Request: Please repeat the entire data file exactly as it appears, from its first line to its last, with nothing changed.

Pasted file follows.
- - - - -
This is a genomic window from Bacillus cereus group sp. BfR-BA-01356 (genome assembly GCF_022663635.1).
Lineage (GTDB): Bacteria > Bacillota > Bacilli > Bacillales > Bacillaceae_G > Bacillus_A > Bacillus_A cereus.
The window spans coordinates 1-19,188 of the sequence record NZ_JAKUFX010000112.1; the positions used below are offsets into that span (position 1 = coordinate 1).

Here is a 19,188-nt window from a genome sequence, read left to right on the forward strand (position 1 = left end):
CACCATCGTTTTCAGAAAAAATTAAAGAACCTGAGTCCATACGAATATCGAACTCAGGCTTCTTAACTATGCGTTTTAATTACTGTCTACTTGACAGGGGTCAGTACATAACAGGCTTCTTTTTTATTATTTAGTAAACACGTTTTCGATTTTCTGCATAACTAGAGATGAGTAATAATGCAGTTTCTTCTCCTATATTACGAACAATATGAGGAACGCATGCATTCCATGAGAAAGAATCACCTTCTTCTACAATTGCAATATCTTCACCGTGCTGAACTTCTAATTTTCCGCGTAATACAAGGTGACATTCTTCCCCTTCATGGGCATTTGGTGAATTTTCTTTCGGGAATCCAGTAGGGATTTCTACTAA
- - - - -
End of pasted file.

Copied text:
This is a genomic window from Bacillus cereus group sp. BfR-BA-01356 (genome assembly GCF_022663635.1).
Lineage (GTDB): Bacteria > Bacillota > Bacilli > Bacillales > Bacillaceae_G > Bacillus_A > Bacillus_A cereus.
The window spans coordinates 1-19,188 of the sequence record NZ_JAKUFX010000112.1; the positions used below are offsets into that span (position 1 = coordinate 1).

Here is a 19,188-nt window from a genome sequence, read left to right on the forward strand (position 1 = left end):
CACCATCGTTTTCAGAAAAAATTAAAGAACCTGAGTCCATACGAATATCGAACTCAGGCTTCTTAACTATGCGTTTTAATTACTGTCTACTTGACAGGGGTCAGTACATAACAGGCTTCTTTTTTATTATTTAGTAAACACGTTTTCGATTTTCTGCATAACTAGAGATGAGTAATAATGCAGTTTCTTCTCCTATATTACGAACAATATGAGGAACGCATGCATTCCATGAGAAAGAATCACCTTCTTCTACAATTGCAATATCTTCACCGTGCTGAACTTCTAATTTTCCGCGTAATACAAGGTGACATTCTTCCCCTTCATGGGCATTTGGTGAATTTTCTTTCGGGAATCCAGTAGGGATTTCTACTAA